by John J. Metzler
Weirs Times Contributing Writer
UNITED NATIONS–Defying dire polls, deflating many media pundits, and derailing a left-wing lurch from the Labor Party, Prime Minister David Cameron Conservative Party swept back into power for a second term with a shock election win and a reinvigorated majority. Cameron’s victory was all the sweeter as it precluded his party from having to enter the messy business of coalition politics and the political “horse trading” which could have hampered him for weeks.
The resounding victory by Mr. Cameron, comes amid both political kudos and dire warnings. On the one hand the Conservatives won 330 seats in the 650 seat House of Parliament, a commendable feat in any election. Yet part of the victory comes by default from the Labor party itself who swerved Leftwards under Ed Miliband and reminded people more of the socialist tub-thumping Old Labor of the 1950’s than of what had become the successful New Labor under Tony Blair in the 1990’s .
Indeed on economic issues, most voters see the Conservatives as better stewards of growth and revived prosperity than the statist and socialist Labor.
But ill winds still blow in Scotland where the separatist Scottish National Party (SNP) swept the table winning all 56 parliamentary seats at the expense of both the Tories and Labor. Had Labor won, they would have been likely dependent on the graces of a party which wants to dismantle the country.
“The Scottish lion has roared this morning across the country” boasted a key SNP politico. Though Scots resoundingly rejected an independence referendum last September, the political genie is out of the bottle and the issue is hardly resolved. Neither the Conservatives not the Labor party seem to have the magic formula to keep Scotland within the United Kingdom long term. Scotland thus presents a political fault line which could likely jolt the UK in the future.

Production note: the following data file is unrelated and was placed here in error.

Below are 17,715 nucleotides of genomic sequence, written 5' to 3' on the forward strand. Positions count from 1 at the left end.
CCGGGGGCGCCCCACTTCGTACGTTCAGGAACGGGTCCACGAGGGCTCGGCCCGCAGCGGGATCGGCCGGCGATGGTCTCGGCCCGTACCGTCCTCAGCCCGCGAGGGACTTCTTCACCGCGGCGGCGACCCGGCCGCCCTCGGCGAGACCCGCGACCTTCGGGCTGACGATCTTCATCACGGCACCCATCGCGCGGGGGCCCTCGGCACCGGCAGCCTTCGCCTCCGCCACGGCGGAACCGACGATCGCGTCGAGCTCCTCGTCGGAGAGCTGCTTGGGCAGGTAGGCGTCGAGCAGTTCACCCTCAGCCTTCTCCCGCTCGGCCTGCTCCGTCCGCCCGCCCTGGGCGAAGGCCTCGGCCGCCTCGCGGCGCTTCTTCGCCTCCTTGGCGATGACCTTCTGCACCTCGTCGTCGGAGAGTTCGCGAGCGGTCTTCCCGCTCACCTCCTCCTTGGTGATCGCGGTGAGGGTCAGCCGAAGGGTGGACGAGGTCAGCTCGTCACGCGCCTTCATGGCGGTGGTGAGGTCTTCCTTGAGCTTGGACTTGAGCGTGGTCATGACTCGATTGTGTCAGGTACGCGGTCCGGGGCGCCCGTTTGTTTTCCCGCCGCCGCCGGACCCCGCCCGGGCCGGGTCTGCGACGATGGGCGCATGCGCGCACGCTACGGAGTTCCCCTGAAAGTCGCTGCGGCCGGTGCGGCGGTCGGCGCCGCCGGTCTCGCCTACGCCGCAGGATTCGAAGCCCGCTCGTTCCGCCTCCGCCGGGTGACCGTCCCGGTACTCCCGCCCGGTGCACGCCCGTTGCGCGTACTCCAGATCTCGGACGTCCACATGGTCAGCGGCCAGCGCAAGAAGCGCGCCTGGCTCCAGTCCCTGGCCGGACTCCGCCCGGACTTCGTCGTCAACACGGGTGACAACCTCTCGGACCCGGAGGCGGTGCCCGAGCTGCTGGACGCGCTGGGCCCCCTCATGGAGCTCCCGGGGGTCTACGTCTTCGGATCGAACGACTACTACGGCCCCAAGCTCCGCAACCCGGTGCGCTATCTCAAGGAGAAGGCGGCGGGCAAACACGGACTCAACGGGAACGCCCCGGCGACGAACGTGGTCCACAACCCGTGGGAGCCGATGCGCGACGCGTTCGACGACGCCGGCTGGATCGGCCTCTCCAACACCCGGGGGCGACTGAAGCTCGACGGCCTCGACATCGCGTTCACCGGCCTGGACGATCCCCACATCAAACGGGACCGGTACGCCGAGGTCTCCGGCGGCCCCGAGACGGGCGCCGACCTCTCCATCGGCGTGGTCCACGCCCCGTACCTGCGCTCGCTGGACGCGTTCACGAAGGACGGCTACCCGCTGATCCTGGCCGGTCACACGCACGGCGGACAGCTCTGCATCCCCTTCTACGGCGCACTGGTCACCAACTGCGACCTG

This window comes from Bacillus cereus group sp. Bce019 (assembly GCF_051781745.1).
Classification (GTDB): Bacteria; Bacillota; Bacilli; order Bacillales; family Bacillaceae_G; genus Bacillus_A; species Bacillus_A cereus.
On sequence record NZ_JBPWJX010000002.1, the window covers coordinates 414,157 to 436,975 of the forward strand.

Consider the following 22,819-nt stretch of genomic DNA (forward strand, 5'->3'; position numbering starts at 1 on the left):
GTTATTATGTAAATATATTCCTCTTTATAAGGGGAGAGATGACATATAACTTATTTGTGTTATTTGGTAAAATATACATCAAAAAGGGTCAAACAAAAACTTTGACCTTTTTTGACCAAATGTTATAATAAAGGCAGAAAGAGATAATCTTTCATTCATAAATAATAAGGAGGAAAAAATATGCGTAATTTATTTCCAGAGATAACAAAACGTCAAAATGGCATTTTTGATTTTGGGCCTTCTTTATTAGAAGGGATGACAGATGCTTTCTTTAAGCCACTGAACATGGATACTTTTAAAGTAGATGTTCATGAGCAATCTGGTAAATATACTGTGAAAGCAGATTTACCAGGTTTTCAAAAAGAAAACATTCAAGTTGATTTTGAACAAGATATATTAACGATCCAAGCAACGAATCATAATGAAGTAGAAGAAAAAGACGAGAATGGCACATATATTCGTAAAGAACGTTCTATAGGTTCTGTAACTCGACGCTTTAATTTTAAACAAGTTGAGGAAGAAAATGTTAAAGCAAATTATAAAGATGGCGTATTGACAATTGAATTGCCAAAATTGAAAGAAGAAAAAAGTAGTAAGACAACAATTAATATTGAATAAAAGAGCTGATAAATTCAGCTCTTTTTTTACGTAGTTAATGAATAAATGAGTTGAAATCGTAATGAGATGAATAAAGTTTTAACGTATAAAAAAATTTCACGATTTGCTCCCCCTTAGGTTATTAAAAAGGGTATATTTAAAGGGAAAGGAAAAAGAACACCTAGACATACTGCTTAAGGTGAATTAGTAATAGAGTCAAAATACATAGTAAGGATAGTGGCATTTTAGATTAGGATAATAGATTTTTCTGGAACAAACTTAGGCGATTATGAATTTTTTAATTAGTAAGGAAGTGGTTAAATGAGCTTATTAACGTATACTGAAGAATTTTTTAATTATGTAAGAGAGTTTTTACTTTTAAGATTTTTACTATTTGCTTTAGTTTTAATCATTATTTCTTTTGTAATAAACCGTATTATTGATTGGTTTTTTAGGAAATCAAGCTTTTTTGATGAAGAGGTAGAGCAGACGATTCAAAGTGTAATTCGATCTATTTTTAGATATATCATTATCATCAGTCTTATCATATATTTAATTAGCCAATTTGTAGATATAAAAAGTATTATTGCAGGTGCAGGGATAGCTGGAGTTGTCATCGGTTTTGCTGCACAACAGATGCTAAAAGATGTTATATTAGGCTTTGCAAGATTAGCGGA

Europhobia remains a key challenge for many Conservatives who have a love/hate relationship with the European Union (EU) and especially some of its uber-bureaucratic trappings. Despite the often nanny state rulings from Brussels, Britain is far better being inside and an active player in Europe than she would be looking across the Channel with an “I told you so” pique. A referendum on the UK EU membership may be in the cards by 2017.
David Cameron is the first Tory Prime Minister to win-reelection since Margaret Thatcher. Yet Cameron is no true-blue Thatcherite; this is more the government of Tory-lite. On the one hand since winning in 2010, the Conservatives have admirably cut government spending from nearly 46% of GDP to 40.7%. Some of the bloated bureaucracy and inefficient National Health Service have been trimmed. Yet, the government still needs to create the conditions to revitalize the anemic post-recession economy for all people, not just successful entrepreneurs.
Over the past few years, I have been appalled at the Cameron coalition government defense cutbacks reducing the size and punch of the British military. Reckless reductions in the Royal Air Force (RAF) have crippled a proud institution.
Britain’s role in the world is no less important. As a stanch American ally (though the Obama Administration seems not to notice) and as a key player in the United Nations with its permanent seat on the UN Security Council, the UK still punches politically above its weight and size. Britain proudly remains a major donor of Overseas Development Assistance (ODA) to needy countries.
The Conservative victory comes on the 70th anniversary of VE Day, the victory over Nazism in Europe in which a Conservative Prime Minister Winston Churchill played so vital a role.
But that was another era.
Mr. Cameron is heading back to 10 Downing Street after all. We wish him well, but now he must deliver. This may be tougher challenge than the election.
John J. Metzler is a United Nations correspondent covering diplomatic and defense issues. He is the author of Divided Dynamism The Diplomacy of Separated Nations: Germany, Korea, China (2014).